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Brent A. McDaniel and Robert X. Black

Abstract

The Northern Hemisphere annular mode (NAM) accounts for a significant fraction of the extratropical wintertime atmospheric variability. The dynamics of NAM events have been studied on monthly time scales, but little is known about the physical mechanisms that give rise to NAM variability on shorter time scales. Composite diagnostic analyses based on daily NAM indices are performed with a goal of identifying the dominant processes responsible for the growth and decay of large-amplitude positive and negative NAM events on short intraseasonal time scales.

Transformed Eulerian mean, piecewise potential vorticity inversions, and regional Plumb flux diagnoses are employed to deduce the proximate forcings of the zonal-mean wind tendency during maturing and declining NAM stages. A remarkable degree of reverse symmetry is observed between the zonal-mean dynamical evolution of positive and negative NAM events. Anomalous equatorward and downward (poleward and upward) Eliassen–Palm fluxes are observed during the maturation of positive (negative) NAM events, consistent with index of refraction considerations and an indirect downward stratospheric influence. The associated patterns of anomalous wave driving provide the primary forcing of the zonal wind tendency field. Spectral analyses reveal that both the stratospheric and tropospheric patterns of wave driving are primarily due to low-frequency planetary-scale eddies. Regional wave activity flux diagnoses further illustrate that this wave-driving pattern represents the zonal-mean manifestation of planetary-scale anomalies over the North Atlantic that are linked to local anomalies in stationary wave forcing. The decay of NAM events coincides with the collapse in the pattern of anomalous stationary wave forcing over the North Atlantic region. Our diagnostic results indicate that both (i) synoptic eddies and (ii) direct downward stratospheric forcing provide second-order reinforcing contributions to the intraseasonal dynamical evolution of NAM events.

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Robert X. Black and Brent A. McDaniel

Abstract

Recent observational studies of the northern annular mode (NAM) indicate that significant case-to-case variability exists in the structural evolution of individual events. In particular, certain NAM events remain confined to stratospheric altitudes whereas others readily penetrate downward into the troposphere. We perform observational diagnostic analyses that are targeted at identifying the physical mechanisms behind this distinction. Our results thereby provide a test of the different existing theories regarding stratospheric influences upon tropospheric climate.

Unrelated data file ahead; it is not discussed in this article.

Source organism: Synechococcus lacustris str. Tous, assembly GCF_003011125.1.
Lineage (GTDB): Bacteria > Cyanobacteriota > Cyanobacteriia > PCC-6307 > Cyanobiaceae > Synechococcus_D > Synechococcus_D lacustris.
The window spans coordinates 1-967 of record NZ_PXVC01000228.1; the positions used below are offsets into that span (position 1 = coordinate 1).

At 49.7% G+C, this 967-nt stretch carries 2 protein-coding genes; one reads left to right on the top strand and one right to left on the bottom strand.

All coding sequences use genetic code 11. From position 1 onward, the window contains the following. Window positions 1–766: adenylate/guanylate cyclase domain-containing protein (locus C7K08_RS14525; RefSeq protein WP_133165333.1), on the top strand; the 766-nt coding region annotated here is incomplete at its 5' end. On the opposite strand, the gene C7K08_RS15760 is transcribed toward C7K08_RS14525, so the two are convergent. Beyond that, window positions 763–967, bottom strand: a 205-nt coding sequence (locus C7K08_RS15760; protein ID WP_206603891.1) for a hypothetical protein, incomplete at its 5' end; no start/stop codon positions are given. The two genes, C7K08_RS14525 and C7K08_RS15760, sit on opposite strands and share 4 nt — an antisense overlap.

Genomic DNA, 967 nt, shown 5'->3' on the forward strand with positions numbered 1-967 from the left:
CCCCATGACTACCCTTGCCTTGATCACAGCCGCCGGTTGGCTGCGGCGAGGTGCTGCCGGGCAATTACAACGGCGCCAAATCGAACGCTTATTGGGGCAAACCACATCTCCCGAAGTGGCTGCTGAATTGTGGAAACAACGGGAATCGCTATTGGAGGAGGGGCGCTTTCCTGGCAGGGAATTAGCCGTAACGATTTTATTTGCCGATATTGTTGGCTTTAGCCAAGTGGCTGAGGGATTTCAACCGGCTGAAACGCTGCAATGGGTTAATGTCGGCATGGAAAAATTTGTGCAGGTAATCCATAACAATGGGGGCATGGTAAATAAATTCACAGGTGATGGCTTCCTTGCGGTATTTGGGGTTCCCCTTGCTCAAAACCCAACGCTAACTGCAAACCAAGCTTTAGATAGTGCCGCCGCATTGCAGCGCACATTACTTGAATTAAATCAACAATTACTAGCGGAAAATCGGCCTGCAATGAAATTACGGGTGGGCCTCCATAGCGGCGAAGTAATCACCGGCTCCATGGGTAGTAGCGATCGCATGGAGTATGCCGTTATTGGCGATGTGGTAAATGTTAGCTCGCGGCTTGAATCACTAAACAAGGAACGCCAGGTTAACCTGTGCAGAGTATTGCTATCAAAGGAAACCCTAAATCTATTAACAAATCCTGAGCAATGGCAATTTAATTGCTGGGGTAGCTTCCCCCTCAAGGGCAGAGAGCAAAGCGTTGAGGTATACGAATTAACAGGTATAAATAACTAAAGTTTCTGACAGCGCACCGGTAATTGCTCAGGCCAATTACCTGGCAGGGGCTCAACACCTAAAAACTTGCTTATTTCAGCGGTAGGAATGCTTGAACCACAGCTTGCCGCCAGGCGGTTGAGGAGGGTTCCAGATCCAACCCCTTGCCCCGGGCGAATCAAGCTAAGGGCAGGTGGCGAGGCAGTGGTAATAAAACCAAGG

We contrast robust stratospheric NAM events with differing tropospheric signals in order to identify the underlying dynamical reasons for the observed differences. Piecewise potential vorticity (PV) inversions and Eliassen–Palm flux analyses are performed to study the roles of different forcing mechanisms during NAM onset. Our results indicate that variations in the tropospheric response are readily explained on the basis of piecewise PV inversions. Specifically, during individual cases, preexisting tropospheric PV anomaly features can mask the downward penetration of an initial stratospheric NAM signal into the troposphere. Analyses of PV inversions further suggest that a minimum requirement for a direct downward stratospheric influence is that the stratospheric NAM signal be robust in the lower stratosphere. Thus, whether or not a tropospheric NAM signal emerges from a stratospheric NAM event is largely dependent upon (i) whether stratospheric PV anomalies descend to sufficiently low altitudes within the stratosphere and (ii) the detailed nature of preexisting annular modes in the troposphere. Parallel Eliassen–Palm flux analyses further indicate that anomalous Rossby wave forcing is important for initiating NAM events in the midstratosphere and facilitating their downward advance into the lower stratosphere.

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Robert X. Black and Brent A. McDaniel

Abstract

A principal component analysis is performed to characterize intraseasonal variability in the boreal stratospheric polar vortex. In contrast to previous studies, the current analysis examines daily zonal-mean variability within a limited spatial domain encompassing the stratospheric polar vortex. The leading EOFs are vertically coherent north–south dipoles in the zonal-mean zonal wind extending through the lower stratosphere. The first mode represents variability in polar vortex strength and is highly correlated with the stratospheric northern annular mode (SNAM). The second mode, the polar annular mode (PAM), represents variability in the latitudinal position of the polar vortex and possesses a poleward-retracted dipole anomaly structure. Composite analyses indicate that large-amplitude PAM events are relatively short lived (1–2 weeks) compared to SNAM events (1 month or longer). Trend analyses further reveal that recent decadal trends in the boreal polar vortex project more strongly onto PAM than SNAM.

Composite analyses illustrate that the time evolution of sudden stratospheric warming events is dominated by SNAM, whereas SNAM and PAM play approximately equal roles in final warming events. Linear regression analyses reveal that SNAM and PAM result in circumpolar circulation and temperature anomalies of similar magnitudes within the high-latitude troposphere. It is concluded that PAM represents a previously unrecognized annular mode that strongly couples the stratosphere and troposphere on submonthly time scales at mid- to high latitudes. It is further suggested that the SNAM/PAM framework provides a means for isolating the proximate tropospheric response to respective variations in the strength and position of the stratospheric polar vortex.